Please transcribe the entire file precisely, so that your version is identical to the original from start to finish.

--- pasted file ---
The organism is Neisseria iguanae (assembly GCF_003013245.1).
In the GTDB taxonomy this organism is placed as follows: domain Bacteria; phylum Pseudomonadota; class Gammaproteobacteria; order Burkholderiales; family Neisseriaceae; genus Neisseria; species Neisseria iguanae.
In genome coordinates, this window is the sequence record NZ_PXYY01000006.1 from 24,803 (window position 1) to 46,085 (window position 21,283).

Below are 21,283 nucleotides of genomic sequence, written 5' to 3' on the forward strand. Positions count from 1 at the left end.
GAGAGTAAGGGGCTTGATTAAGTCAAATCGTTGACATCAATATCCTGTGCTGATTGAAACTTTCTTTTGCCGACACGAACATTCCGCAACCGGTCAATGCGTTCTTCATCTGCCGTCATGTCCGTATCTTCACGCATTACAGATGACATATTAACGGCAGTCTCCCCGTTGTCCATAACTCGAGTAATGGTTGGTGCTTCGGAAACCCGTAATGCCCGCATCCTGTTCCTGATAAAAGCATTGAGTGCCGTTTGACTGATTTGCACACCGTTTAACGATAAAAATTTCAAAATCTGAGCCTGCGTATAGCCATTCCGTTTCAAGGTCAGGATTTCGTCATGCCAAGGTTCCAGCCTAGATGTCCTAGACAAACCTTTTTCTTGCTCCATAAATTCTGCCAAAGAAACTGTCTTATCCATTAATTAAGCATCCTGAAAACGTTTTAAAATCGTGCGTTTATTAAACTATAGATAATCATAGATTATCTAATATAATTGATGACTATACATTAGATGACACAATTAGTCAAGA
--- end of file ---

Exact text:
The organism is Neisseria iguanae (assembly GCF_003013245.1).
In the GTDB taxonomy this organism is placed as follows: domain Bacteria; phylum Pseudomonadota; class Gammaproteobacteria; order Burkholderiales; family Neisseriaceae; genus Neisseria; species Neisseria iguanae.
In genome coordinates, this window is the sequence record NZ_PXYY01000006.1 from 24,803 (window position 1) to 46,085 (window position 21,283).

Below are 21,283 nucleotides of genomic sequence, written 5' to 3' on the forward strand. Positions count from 1 at the left end.
GAGAGTAAGGGGCTTGATTAAGTCAAATCGTTGACATCAATATCCTGTGCTGATTGAAACTTTCTTTTGCCGACACGAACATTCCGCAACCGGTCAATGCGTTCTTCATCTGCCGTCATGTCCGTATCTTCACGCATTACAGATGACATATTAACGGCAGTCTCCCCGTTGTCCATAACTCGAGTAATGGTTGGTGCTTCGGAAACCCGTAATGCCCGCATCCTGTTCCTGATAAAAGCATTGAGTGCCGTTTGACTGATTTGCACACCGTTTAACGATAAAAATTTCAAAATCTGAGCCTGCGTATAGCCATTCCGTTTCAAGGTCAGGATTTCGTCATGCCAAGGTTCCAGCCTAGATGTCCTAGACAAACCTTTTTCTTGCTCCATAAATTCTGCCAAAGAAACTGTCTTATCCATTAATTAAGCATCCTGAAAACGTTTTAAAATCGTGCGTTTATTAAACTATAGATAATCATAGATTATCTAATATAATTGATGACTATACATTAGATGACACAATTAGTCAAGA